The highest-earning payphone – the one near Times Square – earned the city about $500 last quarter, according to Shor’s records.

Eventually, a person with a cracked cellphone tries to use the payphone, but it turns out to be broken. The city does not install or repair payphones. That is the job of payphone companies. They spend about $60 a month on every phone.

Nobody keeps track of who is actually using the phones. That is, except for Mark Thomas.

“It’s everybody,” says Thomas, “It’s little kids, it’s old people, it’s well-dressed people, shady-looking people, a lot of tourists.”

Thomas knows because he has been taking photos of these people – with their faces artfully hidden, of course. For the past 20 years, he ran the Payphone Project, where he studies all aspects of public phones.

“I actually love the smell of a filthy payphone,” Thomas says, “I’ve noticed sometimes you can smell a mix of one man’s cologne with a cigar – all these odd, disparate scents all come together on a public phone.”

Thomas is working on a book about the history and culture of payphones.

It is now the middle of the afternoon. After hours of watching people not even trying to use the payphone, I meet a young man in a red sweatshirt named Wavey.

Wavey has been standing at the corner, watching me watch the payphone. He and a group of co-workers have been using public phones across the street. Then they discretely hand off little parcels to the black SUV’s that roll by us every few minutes.

The guys here say payphones are essential to their line of work. Wavey, for one, doesn’t even own a cellphone.

“If I’m doing business,” he explains, “I’m going to use a payphone, ‘cause I don’t want nobody to get on my line.”

The problem with using the payphone for this kind of ‘business’? Sometimes your own customers get in the way.

“It’s a lot of corrupted people out here,” Wavey says, “Like drug users who try to break the phones so they could take all the money out so they can get their little drugs.”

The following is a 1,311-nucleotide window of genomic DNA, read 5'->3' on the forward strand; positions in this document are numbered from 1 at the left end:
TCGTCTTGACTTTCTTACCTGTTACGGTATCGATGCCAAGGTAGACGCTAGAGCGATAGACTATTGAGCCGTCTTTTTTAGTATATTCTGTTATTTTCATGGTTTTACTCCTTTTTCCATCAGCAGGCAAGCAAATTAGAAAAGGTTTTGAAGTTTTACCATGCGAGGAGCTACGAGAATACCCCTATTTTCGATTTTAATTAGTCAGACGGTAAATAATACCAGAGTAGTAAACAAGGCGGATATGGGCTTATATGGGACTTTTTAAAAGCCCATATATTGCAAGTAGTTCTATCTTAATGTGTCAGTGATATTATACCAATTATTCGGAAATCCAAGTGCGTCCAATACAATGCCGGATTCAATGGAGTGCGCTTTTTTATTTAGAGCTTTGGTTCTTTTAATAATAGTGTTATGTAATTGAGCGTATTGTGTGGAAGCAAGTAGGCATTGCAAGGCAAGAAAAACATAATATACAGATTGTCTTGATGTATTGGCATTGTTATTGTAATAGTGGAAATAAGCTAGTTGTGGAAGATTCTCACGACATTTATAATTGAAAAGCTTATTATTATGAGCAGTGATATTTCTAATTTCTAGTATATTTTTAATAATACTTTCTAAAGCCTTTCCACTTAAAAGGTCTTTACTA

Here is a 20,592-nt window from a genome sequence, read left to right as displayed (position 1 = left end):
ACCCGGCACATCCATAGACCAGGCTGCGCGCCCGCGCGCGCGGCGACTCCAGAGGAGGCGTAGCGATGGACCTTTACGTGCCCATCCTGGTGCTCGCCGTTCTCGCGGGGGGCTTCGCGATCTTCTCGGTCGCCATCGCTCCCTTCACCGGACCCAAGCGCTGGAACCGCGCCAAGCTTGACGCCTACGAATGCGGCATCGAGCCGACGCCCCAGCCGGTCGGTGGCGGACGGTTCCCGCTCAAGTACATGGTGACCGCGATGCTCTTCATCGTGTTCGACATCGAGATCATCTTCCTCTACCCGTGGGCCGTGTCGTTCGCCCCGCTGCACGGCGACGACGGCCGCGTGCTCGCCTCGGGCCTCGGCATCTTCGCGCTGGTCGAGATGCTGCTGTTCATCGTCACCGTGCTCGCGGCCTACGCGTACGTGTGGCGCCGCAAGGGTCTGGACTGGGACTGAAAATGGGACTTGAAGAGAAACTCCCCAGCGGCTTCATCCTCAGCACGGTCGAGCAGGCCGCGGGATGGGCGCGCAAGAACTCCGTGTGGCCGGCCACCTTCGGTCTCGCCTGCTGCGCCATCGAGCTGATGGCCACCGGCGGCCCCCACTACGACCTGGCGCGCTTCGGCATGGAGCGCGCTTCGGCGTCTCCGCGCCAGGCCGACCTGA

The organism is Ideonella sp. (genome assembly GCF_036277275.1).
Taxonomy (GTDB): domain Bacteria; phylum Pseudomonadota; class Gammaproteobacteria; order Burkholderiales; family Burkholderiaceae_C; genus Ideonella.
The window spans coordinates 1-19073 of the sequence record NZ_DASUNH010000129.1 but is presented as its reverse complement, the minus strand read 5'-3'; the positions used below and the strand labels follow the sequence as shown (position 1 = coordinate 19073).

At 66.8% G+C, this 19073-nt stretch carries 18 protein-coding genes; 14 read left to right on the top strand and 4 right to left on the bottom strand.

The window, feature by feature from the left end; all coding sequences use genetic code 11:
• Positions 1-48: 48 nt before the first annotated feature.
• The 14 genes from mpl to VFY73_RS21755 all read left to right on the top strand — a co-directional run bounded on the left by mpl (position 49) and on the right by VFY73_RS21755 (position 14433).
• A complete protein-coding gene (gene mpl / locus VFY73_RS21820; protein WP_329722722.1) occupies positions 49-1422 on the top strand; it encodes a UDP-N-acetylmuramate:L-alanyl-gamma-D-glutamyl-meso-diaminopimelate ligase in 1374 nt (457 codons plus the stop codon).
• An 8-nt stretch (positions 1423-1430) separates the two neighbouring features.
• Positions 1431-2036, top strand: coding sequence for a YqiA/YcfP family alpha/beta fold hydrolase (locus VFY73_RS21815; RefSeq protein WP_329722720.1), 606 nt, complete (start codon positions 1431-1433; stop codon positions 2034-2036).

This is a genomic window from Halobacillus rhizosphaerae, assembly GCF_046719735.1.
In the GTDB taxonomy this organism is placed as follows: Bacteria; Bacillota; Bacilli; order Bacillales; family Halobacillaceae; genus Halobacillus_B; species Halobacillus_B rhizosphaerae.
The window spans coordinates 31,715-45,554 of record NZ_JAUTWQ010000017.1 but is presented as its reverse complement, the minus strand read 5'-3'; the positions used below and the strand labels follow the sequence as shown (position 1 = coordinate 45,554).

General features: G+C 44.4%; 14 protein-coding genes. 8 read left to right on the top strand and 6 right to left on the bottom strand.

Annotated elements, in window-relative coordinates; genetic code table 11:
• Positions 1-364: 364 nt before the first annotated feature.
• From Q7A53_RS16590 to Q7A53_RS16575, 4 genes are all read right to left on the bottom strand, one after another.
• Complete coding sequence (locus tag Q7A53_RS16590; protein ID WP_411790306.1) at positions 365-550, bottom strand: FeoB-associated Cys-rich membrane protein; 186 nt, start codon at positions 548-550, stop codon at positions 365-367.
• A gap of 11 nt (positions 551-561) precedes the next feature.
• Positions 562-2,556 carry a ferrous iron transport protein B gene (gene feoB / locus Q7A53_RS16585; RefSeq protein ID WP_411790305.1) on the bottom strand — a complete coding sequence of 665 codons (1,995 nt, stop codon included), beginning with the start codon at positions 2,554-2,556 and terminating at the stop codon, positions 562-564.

The group’s advice to Mayor de Blasio: sure, put Wi-Fi in the payphone kiosks – just don’t forget to take out those tempting coin slots.

PODCAST: The economy in Uighur China

Thu, 2014-05-22 08:40

Chinese officials are calling it a terrorist attack. Early this morning in the western city of Urumqi, 31 people were killed and at least 90 others injured when vehicles plowed into a crowded market and then exploded. It’s the latest in a series of attacks in China. In March, a knife attack by a group of men killed dozens in Southwest China, and just a few weeks ago, a bombing and knife attack at a train station in Urumqi, injured dozens more. China’s government have blamed the previous attacks on Uighur separatists -- Uighurs are an ethnic Muslim minority who live in China’s vast Northwest region of Xinjiang, a Chinese province roughly the size of Alaska that borders Central Asia. China has so far not blamed any particular group for today’s attack.

London could face new obstacles as a financial capital if Scotland votes is to become its own country and separate from the United Kingdom this fall. But economic warnings from London could change the vote of those in favor for independence.